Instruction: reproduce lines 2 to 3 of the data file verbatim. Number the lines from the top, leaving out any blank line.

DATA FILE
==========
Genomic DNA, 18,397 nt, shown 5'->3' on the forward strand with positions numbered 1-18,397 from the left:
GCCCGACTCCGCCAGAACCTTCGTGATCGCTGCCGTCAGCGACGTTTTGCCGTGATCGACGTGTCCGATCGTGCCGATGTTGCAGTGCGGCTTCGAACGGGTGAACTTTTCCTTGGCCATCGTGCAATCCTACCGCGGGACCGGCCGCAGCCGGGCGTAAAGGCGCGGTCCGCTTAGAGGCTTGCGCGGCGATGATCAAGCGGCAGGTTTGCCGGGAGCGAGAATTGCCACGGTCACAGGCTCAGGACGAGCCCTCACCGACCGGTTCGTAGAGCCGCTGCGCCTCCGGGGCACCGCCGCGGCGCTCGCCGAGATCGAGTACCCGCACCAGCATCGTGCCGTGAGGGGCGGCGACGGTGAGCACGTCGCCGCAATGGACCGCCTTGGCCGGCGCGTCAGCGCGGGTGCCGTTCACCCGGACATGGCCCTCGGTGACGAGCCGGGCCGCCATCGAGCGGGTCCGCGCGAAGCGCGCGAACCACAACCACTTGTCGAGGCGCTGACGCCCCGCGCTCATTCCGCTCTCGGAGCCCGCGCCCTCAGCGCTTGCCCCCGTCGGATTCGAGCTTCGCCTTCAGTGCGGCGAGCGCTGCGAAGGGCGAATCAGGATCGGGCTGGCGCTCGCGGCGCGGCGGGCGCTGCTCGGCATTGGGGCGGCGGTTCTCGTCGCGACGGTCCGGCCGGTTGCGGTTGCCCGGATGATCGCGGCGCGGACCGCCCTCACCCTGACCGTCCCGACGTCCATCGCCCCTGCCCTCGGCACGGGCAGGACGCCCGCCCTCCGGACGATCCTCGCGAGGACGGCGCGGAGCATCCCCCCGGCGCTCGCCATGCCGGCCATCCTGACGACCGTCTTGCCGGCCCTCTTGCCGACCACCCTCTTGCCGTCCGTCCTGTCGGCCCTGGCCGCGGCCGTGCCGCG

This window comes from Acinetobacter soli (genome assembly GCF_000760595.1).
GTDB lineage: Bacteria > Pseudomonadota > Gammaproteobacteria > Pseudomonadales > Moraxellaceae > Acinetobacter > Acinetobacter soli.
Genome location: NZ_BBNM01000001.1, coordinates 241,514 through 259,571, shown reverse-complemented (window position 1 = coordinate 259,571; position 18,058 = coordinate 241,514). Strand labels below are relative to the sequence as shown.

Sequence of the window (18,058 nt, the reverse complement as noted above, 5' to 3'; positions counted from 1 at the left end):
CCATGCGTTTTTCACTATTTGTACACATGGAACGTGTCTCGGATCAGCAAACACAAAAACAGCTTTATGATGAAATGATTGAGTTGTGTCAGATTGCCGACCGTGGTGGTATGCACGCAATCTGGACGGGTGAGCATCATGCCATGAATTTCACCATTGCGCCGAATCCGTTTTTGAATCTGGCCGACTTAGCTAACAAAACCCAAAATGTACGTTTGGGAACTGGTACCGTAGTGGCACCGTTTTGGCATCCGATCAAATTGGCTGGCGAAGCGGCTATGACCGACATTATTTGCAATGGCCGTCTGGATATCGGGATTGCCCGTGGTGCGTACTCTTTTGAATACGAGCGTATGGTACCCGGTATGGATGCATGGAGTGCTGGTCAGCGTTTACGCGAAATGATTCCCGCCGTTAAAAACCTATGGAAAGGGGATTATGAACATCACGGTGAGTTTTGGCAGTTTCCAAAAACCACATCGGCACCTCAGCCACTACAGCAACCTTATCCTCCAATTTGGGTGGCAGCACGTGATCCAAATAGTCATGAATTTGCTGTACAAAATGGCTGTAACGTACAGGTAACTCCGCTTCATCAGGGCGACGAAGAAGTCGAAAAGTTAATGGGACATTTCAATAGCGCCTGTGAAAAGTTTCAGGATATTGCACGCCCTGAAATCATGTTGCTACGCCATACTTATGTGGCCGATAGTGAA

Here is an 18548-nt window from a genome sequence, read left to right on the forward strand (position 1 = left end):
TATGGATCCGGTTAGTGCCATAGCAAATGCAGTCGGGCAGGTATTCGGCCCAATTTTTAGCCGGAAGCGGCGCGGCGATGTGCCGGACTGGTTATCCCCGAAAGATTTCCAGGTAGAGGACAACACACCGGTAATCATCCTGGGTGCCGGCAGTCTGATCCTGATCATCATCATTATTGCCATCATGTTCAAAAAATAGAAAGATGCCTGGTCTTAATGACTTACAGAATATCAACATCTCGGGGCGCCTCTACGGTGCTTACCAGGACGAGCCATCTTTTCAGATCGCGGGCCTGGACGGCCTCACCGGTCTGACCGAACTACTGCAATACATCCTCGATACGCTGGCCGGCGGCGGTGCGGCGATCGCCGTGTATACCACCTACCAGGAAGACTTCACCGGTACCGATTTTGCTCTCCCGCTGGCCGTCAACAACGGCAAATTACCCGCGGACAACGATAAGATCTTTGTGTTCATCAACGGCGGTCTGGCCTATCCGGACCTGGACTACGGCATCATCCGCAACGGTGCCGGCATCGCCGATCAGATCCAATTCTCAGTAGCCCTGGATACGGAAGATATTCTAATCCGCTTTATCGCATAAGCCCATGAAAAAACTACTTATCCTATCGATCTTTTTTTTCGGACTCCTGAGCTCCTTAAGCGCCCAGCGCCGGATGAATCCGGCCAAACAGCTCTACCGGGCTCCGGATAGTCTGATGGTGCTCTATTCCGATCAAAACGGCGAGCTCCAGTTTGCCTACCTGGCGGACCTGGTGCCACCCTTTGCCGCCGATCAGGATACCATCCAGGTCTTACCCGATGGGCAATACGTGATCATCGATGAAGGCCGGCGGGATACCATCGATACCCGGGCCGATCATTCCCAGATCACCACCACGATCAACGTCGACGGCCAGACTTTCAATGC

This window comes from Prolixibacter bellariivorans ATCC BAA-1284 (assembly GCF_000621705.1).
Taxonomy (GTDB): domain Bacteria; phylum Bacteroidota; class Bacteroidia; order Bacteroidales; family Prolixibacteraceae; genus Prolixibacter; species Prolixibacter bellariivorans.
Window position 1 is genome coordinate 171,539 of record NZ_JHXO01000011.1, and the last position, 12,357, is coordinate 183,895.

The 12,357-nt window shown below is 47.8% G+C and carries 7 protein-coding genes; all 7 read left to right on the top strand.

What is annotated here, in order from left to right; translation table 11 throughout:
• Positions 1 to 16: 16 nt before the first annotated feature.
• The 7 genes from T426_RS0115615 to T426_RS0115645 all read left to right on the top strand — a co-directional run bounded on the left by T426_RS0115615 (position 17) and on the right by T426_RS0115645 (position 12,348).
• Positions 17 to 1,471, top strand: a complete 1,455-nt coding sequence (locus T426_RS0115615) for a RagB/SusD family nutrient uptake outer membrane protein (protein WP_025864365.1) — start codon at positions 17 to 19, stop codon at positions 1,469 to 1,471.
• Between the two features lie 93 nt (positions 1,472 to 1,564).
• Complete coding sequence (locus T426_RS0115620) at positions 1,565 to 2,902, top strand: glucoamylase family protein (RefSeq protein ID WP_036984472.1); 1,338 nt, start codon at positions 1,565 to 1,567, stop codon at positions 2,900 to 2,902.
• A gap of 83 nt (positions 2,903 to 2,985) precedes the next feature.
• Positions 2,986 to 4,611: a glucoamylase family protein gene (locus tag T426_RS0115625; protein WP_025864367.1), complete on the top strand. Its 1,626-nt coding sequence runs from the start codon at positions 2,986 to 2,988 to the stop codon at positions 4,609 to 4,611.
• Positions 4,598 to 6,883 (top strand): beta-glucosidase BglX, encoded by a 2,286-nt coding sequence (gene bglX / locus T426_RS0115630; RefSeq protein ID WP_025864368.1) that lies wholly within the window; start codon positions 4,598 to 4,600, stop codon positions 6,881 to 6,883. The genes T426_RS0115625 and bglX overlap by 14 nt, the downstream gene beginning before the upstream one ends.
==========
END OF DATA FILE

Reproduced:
GCCCGACTCCGCCAGAACCTTCGTGATCGCTGCCGTCAGCGACGTTTTGCCGTGATCGACGTGTCCGATCGTGCCGATGTTGCAGTGCGGCTTCGAACGGGTGAACTTTTCCTTGGCCATCGTGCAATCCTACCGCGGGACCGGCCGCAGCCGGGCGTAAAGGCGCGGTCCGCTTAGAGGCTTGCGCGGCGATGATCAAGCGGCAGGTTTGCCGGGAGCGAGAATTGCCACGGTCACAGGCTCAGGACGAGCCCTCACCGACCGGTTCGTAGAGCCGCTGCGCCTCCGGGGCACCGCCGCGGCGCTCGCCGAGATCGAGTACCCGCACCAGCATCGTGCCGTGAGGGGCGGCGACGGTGAGCACGTCGCCGCAATGGACCGCCTTGGCCGGCGCGTCAGCGCGGGTGCCGTTCACCCGGACATGGCCCTCGGTGACGAGCCGGGCCGCCATCGAGCGGGTCCGCGCGAAGCGCGCGAACCACAACCACTTGTCGAGGCGCTGACGCCCCGCGCTCATTCCGCTCTCGGAGCCCGCGCCCTCAGCGCTTGCCCCCGTCGGATTCGAGCTTCGCCTTCAGTGCGGCGAGCGCTGCGAAGGGCGAATCAGGATCGGGCTGGCGCTCGCGGCGCGGCGGGCGCTGCTCGGCATTGGGGCGGCGGTTCTCGTCGCGACGGTCCGGCCGGTTGCGGTTGCCCGGATGATCGCGGCGCGGACCGCCCTCACCCTGACCGTCCCGACGTCCATCGCCCCTGCCCTCGGCACGGGCAGGACGCCCGCCCTCCGGACGATCCTCGCGAGGACGGCGCGGAGCATCCCCCCGGCGCTCGCCATGCCGGCCATCCTGACGACCGTCTTGCCGGCCCTCTTGCCGACCACCCTCTTGCCGTCCGTCCTGTCGGCCCTGGCCGCGGCCGTGCCGCG

This window comes from Acinetobacter soli (genome assembly GCF_000760595.1).